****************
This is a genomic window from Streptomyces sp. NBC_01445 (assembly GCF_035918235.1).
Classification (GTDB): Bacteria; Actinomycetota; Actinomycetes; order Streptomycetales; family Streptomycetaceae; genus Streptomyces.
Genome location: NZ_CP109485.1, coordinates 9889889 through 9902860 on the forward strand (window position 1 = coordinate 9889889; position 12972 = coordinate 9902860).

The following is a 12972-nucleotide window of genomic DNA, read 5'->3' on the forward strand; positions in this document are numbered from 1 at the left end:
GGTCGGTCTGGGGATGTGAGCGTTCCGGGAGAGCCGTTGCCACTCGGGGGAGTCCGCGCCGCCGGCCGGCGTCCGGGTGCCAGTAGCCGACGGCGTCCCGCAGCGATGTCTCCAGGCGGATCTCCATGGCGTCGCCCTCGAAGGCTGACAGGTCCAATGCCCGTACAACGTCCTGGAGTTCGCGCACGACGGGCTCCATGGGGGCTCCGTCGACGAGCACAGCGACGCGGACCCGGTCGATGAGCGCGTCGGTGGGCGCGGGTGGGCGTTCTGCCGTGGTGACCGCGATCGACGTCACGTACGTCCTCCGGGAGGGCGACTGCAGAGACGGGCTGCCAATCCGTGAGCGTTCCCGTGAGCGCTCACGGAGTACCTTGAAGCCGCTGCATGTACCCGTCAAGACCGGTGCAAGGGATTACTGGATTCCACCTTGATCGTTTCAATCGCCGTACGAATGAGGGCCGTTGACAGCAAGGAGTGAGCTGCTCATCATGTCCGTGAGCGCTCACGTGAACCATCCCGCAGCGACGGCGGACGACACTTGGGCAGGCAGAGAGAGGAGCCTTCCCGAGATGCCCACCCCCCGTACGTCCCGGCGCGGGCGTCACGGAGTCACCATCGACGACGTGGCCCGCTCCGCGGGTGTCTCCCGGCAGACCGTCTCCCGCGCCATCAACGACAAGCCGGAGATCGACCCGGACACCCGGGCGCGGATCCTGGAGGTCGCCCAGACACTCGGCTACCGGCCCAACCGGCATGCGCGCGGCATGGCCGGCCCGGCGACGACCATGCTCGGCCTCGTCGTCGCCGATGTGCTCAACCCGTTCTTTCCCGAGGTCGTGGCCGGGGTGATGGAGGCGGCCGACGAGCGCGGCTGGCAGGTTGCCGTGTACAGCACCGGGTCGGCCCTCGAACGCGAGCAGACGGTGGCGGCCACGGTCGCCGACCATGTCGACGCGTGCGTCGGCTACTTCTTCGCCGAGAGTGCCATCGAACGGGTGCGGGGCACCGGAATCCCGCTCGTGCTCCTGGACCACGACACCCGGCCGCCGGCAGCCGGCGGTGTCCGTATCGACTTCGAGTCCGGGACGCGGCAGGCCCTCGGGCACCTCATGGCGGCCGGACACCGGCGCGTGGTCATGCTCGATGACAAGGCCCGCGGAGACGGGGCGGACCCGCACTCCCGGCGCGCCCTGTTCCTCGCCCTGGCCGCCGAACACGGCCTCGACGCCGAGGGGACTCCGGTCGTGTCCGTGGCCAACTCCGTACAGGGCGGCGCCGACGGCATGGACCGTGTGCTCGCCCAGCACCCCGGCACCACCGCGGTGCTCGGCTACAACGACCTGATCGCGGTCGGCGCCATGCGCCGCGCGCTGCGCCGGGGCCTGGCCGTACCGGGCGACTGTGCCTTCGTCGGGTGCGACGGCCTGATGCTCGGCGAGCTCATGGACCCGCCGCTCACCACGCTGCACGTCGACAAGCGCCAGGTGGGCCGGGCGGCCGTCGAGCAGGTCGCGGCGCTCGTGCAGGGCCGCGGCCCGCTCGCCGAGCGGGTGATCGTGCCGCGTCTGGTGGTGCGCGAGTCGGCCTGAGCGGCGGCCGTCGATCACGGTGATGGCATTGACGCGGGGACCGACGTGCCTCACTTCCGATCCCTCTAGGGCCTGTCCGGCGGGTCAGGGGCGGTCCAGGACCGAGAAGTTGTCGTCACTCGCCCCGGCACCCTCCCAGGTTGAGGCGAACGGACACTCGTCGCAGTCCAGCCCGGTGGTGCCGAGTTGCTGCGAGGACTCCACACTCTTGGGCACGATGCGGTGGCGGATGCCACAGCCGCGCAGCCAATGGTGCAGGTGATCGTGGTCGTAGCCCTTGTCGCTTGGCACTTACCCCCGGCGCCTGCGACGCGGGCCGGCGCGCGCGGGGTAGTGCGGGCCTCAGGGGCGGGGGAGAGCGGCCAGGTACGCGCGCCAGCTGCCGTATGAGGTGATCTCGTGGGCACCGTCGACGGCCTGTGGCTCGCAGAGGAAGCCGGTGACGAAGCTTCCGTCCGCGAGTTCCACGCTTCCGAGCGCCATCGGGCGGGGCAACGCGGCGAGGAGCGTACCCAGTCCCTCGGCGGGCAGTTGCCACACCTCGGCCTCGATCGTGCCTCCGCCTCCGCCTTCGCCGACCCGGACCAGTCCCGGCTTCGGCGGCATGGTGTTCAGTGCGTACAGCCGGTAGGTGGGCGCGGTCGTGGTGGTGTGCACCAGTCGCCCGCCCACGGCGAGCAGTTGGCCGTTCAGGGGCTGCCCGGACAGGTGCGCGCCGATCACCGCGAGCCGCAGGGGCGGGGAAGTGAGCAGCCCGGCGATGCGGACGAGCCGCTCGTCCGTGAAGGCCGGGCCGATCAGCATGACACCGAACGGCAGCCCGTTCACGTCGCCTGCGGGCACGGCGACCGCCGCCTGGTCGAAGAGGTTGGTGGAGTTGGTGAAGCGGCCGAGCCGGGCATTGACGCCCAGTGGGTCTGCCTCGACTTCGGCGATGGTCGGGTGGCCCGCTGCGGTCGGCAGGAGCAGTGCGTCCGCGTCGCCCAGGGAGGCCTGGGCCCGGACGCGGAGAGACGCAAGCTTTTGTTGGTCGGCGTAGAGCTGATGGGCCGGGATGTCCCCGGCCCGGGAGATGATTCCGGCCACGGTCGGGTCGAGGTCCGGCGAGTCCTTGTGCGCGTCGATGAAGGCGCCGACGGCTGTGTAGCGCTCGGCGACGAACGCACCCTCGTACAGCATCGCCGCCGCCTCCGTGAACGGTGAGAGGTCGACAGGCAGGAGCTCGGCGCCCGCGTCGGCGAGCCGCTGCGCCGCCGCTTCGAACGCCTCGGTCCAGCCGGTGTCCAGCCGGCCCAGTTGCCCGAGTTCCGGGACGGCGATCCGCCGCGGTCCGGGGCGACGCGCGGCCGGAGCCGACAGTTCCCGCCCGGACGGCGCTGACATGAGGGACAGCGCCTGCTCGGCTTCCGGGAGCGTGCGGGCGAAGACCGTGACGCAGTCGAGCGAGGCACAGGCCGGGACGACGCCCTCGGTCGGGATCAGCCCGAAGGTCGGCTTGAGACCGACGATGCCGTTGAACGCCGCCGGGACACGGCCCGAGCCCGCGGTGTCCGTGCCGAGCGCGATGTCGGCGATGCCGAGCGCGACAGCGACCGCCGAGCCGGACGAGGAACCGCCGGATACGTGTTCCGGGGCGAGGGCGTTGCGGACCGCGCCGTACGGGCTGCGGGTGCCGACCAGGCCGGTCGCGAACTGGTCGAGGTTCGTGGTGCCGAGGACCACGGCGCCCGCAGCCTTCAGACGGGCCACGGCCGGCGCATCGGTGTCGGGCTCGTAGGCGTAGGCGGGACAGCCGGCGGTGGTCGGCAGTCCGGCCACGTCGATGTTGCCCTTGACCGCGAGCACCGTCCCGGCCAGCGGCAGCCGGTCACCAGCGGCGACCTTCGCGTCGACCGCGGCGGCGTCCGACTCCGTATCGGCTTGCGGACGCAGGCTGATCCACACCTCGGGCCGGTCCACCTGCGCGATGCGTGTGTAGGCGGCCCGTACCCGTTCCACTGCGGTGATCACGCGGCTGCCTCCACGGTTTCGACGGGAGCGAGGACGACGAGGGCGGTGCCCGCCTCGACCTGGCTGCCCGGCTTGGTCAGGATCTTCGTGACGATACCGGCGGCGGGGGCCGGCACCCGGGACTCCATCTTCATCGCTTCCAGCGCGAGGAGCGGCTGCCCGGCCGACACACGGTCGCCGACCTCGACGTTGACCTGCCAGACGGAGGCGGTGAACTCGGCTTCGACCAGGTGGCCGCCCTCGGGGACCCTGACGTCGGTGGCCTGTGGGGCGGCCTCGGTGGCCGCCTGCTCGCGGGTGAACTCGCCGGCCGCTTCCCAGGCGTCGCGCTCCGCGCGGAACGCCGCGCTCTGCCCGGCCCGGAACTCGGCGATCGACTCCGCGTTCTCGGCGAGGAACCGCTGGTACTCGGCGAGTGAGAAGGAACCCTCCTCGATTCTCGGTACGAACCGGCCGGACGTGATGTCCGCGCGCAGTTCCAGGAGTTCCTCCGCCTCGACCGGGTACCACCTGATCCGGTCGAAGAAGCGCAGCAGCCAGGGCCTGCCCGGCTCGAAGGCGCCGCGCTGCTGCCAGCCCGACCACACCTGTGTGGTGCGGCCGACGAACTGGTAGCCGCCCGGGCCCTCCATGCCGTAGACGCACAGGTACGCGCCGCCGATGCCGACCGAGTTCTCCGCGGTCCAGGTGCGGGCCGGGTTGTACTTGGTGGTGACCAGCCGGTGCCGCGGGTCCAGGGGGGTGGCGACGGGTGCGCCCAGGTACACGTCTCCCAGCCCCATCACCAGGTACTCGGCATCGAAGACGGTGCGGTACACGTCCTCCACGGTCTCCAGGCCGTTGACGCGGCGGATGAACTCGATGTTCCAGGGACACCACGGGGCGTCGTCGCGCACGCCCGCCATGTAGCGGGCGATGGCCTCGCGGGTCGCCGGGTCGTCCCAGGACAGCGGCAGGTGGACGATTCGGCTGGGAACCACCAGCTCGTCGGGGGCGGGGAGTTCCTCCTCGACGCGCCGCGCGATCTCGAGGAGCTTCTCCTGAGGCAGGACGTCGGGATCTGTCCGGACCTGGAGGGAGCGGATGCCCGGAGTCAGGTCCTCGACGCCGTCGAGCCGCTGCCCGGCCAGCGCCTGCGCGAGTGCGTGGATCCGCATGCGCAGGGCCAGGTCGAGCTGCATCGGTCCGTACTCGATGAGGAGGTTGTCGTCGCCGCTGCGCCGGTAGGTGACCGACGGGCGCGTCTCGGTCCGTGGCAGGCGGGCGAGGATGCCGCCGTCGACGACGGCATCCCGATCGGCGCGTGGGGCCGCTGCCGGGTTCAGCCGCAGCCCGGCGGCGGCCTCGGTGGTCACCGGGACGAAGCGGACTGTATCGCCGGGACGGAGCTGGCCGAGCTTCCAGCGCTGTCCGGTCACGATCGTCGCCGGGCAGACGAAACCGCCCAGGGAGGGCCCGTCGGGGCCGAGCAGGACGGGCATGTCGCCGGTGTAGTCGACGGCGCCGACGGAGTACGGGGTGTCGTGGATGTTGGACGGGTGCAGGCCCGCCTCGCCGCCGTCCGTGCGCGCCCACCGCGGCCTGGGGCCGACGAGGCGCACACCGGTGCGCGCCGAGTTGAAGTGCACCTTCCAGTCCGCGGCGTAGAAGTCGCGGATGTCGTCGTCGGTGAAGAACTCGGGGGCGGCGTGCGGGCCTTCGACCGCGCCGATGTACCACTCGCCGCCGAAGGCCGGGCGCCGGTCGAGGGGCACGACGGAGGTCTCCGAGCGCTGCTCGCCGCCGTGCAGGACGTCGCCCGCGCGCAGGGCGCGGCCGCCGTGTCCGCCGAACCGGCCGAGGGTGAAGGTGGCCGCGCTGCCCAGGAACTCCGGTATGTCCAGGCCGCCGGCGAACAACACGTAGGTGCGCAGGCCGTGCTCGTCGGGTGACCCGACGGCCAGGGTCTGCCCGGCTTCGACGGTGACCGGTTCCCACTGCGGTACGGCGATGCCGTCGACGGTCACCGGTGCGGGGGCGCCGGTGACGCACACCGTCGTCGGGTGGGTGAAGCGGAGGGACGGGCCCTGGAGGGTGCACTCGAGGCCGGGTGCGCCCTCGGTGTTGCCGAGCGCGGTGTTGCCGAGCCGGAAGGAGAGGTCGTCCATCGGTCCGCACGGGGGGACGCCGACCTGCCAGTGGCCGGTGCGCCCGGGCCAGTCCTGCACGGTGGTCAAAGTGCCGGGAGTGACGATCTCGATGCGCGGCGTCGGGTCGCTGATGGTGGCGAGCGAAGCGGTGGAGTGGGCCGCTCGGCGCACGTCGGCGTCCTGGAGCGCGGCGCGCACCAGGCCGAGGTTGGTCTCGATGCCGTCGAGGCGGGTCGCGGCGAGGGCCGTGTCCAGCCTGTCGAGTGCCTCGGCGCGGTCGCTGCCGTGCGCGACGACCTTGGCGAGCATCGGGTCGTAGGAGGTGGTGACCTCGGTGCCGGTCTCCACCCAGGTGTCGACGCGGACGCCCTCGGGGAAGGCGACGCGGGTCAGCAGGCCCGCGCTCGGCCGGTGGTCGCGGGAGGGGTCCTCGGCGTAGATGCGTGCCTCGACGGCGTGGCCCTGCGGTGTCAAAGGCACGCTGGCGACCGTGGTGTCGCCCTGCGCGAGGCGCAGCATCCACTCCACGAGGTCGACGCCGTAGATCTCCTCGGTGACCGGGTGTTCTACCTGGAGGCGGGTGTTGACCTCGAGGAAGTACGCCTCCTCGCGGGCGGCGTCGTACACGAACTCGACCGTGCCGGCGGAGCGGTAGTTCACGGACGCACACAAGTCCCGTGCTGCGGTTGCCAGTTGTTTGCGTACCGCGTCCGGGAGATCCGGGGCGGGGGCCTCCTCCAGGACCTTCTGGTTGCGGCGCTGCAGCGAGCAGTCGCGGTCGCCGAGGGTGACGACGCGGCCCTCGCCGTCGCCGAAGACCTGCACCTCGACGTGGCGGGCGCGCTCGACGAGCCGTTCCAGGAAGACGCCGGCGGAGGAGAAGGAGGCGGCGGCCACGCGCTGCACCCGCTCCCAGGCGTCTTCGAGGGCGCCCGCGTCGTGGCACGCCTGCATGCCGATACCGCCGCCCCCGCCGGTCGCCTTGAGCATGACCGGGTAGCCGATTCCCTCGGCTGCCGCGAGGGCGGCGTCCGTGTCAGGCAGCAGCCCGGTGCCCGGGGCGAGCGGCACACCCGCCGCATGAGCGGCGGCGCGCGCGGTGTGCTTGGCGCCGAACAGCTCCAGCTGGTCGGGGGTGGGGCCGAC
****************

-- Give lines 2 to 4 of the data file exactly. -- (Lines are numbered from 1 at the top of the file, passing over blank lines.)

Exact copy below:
Classification (GTDB): Bacteria; Actinomycetota; Actinomycetes; order Streptomycetales; family Streptomycetaceae; genus Streptomyces.
Genome location: NZ_CP109485.1, coordinates 9889889 through 9902860 on the forward strand (window position 1 = coordinate 9889889; position 12972 = coordinate 9902860).

The following is a 12972-nucleotide window of genomic DNA, read 5'->3' on the forward strand; positions in this document are numbered from 1 at the left end: